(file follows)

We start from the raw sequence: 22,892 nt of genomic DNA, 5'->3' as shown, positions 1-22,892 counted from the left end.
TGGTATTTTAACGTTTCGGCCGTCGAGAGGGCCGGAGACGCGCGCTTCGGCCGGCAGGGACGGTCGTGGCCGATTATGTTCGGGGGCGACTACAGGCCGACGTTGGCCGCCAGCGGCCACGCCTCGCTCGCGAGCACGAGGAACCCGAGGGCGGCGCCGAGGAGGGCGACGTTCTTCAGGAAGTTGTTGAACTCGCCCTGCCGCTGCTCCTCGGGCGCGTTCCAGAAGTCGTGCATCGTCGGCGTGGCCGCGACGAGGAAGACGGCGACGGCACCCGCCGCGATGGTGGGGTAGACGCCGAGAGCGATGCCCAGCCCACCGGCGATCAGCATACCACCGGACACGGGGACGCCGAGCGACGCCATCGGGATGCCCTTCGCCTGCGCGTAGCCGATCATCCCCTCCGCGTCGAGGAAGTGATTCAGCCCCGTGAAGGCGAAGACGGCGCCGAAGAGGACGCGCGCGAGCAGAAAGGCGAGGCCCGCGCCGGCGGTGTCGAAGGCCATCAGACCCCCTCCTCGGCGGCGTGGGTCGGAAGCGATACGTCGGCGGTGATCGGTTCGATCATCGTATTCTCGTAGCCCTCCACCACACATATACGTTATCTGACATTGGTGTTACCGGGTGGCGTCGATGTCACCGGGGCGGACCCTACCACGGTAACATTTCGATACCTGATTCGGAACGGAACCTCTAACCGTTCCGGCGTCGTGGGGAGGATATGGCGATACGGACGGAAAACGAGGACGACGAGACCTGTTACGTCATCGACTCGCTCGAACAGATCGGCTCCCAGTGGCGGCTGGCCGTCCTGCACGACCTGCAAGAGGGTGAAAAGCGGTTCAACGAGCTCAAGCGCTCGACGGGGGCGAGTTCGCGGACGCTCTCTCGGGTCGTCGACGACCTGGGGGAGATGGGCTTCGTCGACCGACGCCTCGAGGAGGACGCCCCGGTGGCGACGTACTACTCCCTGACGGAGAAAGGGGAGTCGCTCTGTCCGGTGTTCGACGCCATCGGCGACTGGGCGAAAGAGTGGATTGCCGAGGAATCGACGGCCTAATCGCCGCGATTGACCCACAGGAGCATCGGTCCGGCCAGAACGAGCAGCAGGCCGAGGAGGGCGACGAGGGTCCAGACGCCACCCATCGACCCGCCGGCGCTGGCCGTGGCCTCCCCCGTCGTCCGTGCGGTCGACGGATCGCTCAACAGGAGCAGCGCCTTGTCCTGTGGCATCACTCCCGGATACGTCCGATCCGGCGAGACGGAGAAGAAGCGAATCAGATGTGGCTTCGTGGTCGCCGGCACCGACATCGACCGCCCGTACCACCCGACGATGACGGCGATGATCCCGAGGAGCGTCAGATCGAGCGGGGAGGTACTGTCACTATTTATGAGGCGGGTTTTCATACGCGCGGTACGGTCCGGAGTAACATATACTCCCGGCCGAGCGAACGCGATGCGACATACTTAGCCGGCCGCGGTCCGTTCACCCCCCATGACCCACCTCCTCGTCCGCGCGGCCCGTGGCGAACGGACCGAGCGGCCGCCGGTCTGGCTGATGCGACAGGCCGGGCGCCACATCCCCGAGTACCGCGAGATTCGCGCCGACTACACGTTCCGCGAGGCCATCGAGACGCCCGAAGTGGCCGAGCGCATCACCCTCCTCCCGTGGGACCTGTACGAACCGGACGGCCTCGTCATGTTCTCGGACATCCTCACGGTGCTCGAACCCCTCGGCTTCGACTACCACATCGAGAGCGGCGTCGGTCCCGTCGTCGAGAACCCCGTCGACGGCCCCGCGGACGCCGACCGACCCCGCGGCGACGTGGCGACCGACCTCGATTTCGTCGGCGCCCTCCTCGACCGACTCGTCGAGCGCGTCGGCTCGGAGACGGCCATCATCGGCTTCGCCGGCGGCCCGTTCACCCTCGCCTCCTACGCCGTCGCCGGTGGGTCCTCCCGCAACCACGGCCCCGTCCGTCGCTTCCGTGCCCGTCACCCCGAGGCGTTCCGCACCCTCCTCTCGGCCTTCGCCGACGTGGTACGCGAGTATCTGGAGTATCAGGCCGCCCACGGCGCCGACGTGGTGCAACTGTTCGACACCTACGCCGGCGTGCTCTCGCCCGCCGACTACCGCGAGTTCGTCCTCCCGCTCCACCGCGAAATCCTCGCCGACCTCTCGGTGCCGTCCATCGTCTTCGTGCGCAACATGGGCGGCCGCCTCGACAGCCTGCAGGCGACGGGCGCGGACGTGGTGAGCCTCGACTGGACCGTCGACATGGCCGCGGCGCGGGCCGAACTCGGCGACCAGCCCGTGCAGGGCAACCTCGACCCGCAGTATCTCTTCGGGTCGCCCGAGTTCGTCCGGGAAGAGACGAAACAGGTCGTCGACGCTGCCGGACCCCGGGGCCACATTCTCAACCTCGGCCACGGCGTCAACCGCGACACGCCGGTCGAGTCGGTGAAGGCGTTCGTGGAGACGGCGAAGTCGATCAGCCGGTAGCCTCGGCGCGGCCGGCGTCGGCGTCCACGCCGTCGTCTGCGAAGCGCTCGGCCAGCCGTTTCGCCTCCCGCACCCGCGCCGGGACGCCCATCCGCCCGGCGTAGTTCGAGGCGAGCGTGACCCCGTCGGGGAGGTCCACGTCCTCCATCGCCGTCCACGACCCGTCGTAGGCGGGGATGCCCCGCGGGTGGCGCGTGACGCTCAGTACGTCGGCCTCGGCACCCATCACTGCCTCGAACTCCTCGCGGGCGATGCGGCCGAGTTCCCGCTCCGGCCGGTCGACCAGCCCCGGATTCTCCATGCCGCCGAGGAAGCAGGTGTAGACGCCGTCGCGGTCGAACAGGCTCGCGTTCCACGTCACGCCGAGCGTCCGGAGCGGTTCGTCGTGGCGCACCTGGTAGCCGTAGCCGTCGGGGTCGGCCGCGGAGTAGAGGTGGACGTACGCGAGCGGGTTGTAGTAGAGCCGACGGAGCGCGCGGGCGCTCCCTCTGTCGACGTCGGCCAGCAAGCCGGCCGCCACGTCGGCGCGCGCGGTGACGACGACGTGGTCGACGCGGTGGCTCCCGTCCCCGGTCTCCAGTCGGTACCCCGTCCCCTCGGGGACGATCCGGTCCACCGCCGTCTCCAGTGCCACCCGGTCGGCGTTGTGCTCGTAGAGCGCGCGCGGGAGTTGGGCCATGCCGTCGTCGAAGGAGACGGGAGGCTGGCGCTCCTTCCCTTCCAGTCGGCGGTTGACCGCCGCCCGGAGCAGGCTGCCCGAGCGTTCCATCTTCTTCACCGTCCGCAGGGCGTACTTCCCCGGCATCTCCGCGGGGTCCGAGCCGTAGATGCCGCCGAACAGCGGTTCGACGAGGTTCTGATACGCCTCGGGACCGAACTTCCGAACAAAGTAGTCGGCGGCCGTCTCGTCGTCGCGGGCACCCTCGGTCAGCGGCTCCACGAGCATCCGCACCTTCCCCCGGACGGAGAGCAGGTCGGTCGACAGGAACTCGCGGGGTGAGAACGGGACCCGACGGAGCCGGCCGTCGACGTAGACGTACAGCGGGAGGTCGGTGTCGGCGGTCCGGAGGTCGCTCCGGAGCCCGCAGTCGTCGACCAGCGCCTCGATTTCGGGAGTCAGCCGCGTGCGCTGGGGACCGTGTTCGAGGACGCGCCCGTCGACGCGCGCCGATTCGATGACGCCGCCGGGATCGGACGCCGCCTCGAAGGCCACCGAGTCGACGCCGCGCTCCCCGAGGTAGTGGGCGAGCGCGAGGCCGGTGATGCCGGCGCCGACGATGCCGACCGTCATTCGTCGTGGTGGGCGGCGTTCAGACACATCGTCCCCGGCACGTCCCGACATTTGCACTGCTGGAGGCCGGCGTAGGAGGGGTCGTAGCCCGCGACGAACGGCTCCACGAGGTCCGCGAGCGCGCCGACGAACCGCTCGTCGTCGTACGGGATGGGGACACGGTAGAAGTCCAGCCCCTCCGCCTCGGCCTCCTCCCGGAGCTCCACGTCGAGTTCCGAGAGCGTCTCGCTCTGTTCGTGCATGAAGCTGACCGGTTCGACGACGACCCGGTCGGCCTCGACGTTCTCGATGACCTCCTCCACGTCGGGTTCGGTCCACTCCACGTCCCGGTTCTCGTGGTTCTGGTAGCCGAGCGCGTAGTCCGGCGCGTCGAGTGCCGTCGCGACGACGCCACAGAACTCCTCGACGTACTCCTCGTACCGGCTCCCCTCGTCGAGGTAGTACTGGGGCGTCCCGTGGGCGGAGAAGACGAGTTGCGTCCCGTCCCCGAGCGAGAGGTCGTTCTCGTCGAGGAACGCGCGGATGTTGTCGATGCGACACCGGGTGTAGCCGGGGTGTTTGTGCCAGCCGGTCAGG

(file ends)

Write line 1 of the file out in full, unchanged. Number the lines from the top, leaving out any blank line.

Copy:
We start from the raw sequence: 22,892 nt of genomic DNA, 5'->3' as shown, positions 1-22,892 counted from the left end.